WATER quality and sustainability are big issues in our region at present.
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Estuaries across the MidCoast region recently received grades from excellent to fair in the Waterway and Catchment Report Card this year with 15 of a total 18 sites scoring ‘A’ and ‘B’.
In many ways the community can help the Myall Coast enjoy better water quality.
It comes down to how we garden, what we discard and what we pick up.
Prue Tucker, MidCoast Council’s Water Quality and Estuary Management Program Coordinator told News Of The Area, “Everyone has a role to play in the health of our waterways and there are lots of things you can do to help.
“Pick up litter and pet waste so it doesn’t get washed down the drain.
“If you have creek or river frontage, fence out livestock and have off-stream watering.
“For all new developments Council’s Water Sensitive Design policy requires you to build a rain garden to slow and filter stormwater from your property,” she said.
Aaron Wright from the NSW Department of Planning, Industry and Environment (DPIE) is one of the independent team of scientists who assess the health of our waterways.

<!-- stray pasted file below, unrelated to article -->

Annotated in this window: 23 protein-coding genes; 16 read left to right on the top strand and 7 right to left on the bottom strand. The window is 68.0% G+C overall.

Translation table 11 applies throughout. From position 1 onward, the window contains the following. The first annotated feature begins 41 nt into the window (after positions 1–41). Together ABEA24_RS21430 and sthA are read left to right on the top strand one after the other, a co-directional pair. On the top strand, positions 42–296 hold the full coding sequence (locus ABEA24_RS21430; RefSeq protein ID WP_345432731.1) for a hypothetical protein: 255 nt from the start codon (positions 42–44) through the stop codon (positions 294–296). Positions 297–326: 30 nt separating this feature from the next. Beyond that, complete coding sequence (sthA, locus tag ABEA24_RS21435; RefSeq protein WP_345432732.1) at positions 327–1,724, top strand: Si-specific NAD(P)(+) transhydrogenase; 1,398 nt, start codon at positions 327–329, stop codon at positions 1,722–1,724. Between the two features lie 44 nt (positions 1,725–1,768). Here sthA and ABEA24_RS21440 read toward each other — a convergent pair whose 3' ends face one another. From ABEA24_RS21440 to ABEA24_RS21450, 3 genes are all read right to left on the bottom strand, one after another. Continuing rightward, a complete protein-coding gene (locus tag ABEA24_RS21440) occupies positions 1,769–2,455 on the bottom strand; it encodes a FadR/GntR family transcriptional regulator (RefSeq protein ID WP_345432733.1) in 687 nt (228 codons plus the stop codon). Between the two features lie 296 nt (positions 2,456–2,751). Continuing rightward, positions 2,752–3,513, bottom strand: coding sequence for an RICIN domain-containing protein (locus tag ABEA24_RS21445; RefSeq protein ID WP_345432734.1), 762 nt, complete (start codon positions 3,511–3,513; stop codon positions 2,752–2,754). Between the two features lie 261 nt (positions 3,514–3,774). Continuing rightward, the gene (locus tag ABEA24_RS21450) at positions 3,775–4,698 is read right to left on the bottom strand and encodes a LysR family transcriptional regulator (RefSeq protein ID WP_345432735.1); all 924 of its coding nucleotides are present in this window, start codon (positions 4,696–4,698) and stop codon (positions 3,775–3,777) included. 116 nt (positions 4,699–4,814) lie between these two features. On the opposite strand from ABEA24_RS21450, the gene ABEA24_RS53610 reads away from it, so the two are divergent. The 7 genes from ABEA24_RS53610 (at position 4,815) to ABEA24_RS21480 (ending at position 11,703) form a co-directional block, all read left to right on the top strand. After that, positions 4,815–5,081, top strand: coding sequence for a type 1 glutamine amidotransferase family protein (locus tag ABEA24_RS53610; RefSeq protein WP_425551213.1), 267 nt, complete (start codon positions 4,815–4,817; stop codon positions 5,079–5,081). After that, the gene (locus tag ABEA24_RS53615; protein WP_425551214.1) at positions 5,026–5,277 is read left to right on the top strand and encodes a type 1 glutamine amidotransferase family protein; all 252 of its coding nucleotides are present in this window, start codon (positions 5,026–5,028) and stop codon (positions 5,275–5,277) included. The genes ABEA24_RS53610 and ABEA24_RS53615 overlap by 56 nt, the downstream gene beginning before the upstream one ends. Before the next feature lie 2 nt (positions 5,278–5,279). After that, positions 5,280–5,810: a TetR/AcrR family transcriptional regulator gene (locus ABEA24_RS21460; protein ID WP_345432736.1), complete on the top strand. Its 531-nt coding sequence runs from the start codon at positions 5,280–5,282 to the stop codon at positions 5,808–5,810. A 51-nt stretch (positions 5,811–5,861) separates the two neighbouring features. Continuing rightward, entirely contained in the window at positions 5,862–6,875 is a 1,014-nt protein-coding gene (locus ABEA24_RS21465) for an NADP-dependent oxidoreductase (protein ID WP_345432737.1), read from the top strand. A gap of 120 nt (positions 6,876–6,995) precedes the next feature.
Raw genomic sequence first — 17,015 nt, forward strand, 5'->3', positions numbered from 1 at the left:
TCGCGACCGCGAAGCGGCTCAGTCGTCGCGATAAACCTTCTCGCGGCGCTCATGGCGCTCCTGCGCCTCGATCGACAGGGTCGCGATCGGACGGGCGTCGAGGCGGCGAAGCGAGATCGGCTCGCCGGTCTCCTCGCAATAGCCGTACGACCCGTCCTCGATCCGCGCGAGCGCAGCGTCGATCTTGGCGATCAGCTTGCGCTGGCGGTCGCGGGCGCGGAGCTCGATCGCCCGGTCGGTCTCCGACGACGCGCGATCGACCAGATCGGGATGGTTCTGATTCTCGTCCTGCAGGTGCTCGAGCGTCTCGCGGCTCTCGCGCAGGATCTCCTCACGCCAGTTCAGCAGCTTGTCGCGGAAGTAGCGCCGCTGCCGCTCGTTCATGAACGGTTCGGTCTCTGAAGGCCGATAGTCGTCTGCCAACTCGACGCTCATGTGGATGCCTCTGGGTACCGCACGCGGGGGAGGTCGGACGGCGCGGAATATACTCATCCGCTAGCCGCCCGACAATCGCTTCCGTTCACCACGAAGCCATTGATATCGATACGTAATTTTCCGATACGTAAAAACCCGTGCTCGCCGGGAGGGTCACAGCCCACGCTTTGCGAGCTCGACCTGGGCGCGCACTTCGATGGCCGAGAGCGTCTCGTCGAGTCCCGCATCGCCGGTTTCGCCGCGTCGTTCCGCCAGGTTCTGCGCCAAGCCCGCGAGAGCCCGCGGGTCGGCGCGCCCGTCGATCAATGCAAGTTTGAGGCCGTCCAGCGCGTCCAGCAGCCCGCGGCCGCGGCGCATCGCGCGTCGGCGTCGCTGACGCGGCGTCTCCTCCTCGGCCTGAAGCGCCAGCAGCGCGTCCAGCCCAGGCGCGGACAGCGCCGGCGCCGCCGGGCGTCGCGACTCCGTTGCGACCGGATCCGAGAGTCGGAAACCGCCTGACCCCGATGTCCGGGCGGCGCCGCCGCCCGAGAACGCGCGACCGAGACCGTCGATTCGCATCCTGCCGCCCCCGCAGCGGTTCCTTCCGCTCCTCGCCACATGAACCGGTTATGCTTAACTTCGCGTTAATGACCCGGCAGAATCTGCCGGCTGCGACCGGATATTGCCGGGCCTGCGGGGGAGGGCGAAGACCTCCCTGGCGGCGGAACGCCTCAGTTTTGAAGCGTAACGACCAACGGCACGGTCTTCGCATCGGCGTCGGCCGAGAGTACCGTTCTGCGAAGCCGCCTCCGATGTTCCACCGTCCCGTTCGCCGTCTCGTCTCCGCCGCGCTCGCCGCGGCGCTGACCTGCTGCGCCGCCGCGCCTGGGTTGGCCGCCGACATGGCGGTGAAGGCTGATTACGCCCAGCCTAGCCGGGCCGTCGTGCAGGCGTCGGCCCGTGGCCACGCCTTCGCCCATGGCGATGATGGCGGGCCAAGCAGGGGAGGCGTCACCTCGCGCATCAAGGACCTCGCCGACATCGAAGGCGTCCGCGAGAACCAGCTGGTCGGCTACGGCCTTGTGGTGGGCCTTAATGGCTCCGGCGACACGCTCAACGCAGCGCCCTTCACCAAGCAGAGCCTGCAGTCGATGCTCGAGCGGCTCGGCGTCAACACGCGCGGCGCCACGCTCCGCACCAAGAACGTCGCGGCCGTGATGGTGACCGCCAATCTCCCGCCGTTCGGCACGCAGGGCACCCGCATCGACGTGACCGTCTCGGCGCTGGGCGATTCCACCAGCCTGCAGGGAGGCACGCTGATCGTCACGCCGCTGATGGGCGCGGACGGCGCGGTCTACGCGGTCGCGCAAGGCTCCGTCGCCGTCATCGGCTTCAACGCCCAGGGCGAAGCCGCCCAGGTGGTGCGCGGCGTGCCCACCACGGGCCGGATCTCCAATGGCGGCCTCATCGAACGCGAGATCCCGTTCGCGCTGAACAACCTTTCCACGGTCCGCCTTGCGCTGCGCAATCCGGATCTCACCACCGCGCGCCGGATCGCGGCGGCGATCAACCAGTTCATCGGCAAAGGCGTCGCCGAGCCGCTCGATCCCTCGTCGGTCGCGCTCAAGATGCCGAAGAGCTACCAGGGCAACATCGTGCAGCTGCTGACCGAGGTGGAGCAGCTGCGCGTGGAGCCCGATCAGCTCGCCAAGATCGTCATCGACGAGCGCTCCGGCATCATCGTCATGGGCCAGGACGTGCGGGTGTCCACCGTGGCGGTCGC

The report card helps us compare the current local conditions with the condition of other estuaries in NSW and also track how the estuaries are performing over time. It is pleasing to see that all but one of the MidCoast sites maintained or improved their grades from previous years,” said Mr Wright.
Scores improved on last year with just over half of the sites in Wallis and the Myall Lakes receiving top marks.
At some sites, algae increased as the dissolved nutrients in the system and abundant light provided suitable growing conditions.
Highest algal levels were recorded in The Branch and Mid-Wallamba estuary with moderate algal growth in the Karuah, Coolongolook and Manning River estuaries.
These results show a continued need for improved land management practices to reduce nutrients in our waterways.
The report card found that the lower Myall Estuary and Bombah Broadwater both increased to an A grade this year while the
Lower Myall Estuary maintained a B grade, with the Karuah River Estuary and The Branch Estuary maintained their C grades and remain in moderate ecological condition.
By Marian SAMPSON